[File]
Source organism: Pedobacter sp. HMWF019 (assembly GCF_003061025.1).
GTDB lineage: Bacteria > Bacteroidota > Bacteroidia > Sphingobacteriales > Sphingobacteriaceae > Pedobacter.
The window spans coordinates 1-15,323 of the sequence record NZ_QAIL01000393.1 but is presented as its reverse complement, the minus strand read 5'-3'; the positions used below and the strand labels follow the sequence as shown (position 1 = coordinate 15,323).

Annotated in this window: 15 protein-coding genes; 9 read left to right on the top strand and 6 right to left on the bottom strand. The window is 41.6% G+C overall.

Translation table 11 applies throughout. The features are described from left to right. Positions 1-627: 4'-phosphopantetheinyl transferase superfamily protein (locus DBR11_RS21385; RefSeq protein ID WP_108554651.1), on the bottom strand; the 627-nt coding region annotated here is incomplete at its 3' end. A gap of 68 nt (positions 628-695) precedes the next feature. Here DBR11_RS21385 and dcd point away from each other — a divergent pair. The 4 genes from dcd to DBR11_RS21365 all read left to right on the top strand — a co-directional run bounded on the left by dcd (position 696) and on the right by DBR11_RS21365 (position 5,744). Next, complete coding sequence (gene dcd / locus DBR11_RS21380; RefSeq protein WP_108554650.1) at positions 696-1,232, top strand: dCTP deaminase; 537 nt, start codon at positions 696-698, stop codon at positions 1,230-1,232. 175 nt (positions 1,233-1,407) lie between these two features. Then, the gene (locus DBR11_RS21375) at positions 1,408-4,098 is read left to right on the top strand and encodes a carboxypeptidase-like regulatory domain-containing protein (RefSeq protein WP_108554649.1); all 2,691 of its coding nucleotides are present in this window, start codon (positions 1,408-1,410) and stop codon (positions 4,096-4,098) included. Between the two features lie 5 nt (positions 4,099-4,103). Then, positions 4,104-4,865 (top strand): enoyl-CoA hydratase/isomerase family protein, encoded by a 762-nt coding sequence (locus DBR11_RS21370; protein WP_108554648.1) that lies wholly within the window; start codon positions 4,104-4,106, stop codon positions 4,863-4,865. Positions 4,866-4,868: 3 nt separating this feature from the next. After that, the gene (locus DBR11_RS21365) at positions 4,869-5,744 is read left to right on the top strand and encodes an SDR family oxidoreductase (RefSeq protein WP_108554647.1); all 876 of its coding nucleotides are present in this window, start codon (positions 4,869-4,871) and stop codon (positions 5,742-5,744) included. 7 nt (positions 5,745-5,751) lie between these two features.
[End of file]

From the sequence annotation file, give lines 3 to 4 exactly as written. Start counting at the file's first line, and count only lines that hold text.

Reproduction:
The window spans coordinates 1-15,323 of the sequence record NZ_QAIL01000393.1 but is presented as its reverse complement, the minus strand read 5'-3'; the positions used below and the strand labels follow the sequence as shown (position 1 = coordinate 15,323).

Annotated in this window: 15 protein-coding genes; 9 read left to right on the top strand and 6 right to left on the bottom strand. The window is 41.6% G+C overall.